Along the path to adulthood I knew I was making progress when I gave up certain habits. Like the day Pop Rocks and Fun Dip stopped being a part of my regular diet. Or the first winter I went without tossing snowballs at the school bus.
You know, signs along the path of life that make one feel like a grown-up.
Occasionally I wonder if I’ve taken a wrong turn somewhere because I can’t stop at a gas station without buying beef jerky.
There’s something about beef jerky that makes me feel like a kid again. I’ve got a number of excuses ready if the clerk ever asks, “Is that for you?”
But it was expensive. I’d save a few bucks by mowing lawns in the summer or shoveling walks in the winter that I’d have enough to buy the long skinny jerky sticks at George’s Market off 36th Street in Ogden.
When I started playing baseball I graduated to Jerky Stuff. It came in what looked like a tin of chewing tobacco but was filled with 97% fat free goodness. I’d place a pinch in my lip till the flavor was drained or I accidentally swallowed it. Usually the latter.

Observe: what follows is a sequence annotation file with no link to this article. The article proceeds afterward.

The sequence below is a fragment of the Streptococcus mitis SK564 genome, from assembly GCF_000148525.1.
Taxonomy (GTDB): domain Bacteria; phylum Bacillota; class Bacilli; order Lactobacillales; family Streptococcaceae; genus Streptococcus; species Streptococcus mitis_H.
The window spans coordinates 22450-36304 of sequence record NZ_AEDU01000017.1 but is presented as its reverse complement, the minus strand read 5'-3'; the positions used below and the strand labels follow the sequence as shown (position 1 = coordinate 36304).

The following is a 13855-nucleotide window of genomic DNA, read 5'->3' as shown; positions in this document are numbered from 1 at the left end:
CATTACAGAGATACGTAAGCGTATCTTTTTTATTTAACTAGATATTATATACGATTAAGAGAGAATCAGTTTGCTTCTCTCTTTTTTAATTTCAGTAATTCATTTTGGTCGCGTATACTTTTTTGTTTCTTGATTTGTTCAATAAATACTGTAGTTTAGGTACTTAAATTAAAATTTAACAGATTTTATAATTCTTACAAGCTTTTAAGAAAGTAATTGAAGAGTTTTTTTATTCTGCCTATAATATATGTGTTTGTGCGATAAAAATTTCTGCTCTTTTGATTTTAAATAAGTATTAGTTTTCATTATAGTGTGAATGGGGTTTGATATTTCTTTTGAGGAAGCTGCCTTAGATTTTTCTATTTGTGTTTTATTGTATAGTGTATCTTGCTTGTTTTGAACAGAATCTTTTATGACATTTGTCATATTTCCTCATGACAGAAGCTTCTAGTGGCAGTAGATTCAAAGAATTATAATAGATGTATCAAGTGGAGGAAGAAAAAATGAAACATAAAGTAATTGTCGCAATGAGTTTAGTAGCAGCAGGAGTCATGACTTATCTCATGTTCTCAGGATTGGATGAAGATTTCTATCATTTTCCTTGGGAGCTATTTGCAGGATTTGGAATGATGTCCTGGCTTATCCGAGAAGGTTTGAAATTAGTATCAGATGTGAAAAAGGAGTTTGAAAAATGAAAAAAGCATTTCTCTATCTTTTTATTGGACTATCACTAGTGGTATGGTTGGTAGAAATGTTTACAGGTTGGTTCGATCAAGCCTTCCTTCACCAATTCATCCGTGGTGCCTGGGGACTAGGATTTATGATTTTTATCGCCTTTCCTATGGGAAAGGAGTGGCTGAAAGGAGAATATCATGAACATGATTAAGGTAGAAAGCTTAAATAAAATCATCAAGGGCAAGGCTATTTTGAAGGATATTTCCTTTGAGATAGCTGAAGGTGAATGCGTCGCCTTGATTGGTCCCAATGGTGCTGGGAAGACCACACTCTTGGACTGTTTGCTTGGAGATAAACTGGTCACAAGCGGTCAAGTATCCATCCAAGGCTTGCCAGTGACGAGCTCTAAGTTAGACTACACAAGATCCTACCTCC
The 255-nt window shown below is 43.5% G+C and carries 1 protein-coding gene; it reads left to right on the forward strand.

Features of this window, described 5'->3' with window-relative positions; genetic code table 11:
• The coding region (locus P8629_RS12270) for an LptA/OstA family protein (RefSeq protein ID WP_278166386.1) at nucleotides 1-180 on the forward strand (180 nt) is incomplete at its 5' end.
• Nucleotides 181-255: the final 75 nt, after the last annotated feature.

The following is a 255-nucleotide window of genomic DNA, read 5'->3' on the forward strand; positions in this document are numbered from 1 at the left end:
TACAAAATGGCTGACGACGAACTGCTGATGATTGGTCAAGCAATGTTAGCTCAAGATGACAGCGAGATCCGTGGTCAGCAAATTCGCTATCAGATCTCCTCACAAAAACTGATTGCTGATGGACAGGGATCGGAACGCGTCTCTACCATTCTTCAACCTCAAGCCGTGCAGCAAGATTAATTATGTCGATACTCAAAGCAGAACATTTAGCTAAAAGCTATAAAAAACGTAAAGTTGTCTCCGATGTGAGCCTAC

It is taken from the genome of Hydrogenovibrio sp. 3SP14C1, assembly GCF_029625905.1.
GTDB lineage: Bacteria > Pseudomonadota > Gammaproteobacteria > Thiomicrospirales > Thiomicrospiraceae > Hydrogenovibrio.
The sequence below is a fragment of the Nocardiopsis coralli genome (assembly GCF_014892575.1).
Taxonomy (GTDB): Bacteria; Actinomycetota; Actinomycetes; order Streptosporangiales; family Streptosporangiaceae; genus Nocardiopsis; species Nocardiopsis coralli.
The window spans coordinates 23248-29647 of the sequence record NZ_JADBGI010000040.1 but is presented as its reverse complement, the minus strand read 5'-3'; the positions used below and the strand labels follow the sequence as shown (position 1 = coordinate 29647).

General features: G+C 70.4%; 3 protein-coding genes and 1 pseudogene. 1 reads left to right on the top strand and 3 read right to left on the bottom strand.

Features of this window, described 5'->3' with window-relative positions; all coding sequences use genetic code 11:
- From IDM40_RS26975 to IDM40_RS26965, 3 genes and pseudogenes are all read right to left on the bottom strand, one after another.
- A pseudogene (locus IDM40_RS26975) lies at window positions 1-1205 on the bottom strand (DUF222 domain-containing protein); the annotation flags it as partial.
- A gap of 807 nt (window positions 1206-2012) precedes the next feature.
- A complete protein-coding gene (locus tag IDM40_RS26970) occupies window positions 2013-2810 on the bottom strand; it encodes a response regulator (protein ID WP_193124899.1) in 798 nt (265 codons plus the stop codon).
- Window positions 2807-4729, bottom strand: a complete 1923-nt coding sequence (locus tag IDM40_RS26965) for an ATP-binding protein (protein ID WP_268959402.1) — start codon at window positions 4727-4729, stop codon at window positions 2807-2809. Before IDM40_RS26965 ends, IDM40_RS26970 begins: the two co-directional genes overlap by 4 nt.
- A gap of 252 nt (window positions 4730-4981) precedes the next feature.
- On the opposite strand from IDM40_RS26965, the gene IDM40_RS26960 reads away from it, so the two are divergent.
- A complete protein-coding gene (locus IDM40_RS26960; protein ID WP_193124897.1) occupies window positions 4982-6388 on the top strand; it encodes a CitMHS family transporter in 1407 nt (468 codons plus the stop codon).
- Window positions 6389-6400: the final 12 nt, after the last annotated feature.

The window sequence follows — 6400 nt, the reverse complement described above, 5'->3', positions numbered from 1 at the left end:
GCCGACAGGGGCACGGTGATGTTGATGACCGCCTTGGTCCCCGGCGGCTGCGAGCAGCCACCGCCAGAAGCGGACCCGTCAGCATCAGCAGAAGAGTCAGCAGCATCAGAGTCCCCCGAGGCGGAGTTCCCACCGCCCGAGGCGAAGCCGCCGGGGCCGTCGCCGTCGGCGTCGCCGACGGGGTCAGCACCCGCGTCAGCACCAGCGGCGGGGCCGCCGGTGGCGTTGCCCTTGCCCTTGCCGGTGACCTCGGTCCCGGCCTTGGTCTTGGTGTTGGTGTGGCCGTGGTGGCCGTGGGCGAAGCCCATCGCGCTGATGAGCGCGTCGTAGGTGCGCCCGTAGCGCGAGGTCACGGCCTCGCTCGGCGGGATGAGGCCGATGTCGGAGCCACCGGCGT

I can’t imagine the money I’ve spent on beef jerky over the years. Probably enough to buy a cow or two.
My mom has been making this recipe for pumpkin cream pies for as long as I can remember. It’s been handed down for several generations. It’s the only pumpkin pie I’ll eat. We only make them at Thanksgiving, primarily due to the time they take to prepare. The filling must be stirred over heat for 90 minutes and then allowed to cool down for two hours.
And tonight, stirring the pumpkin pies was task Kim felt I could handle.
Only once during those 90 minutes did I scream when a blob of super hot pumpkin filling bubbled out of the pan and onto my bare knee. I must have made quite a racket because Kim ran up the stairs thinking I’d dumped the pan on the floor. I guess my small knee blister won’t be getting much sympathy.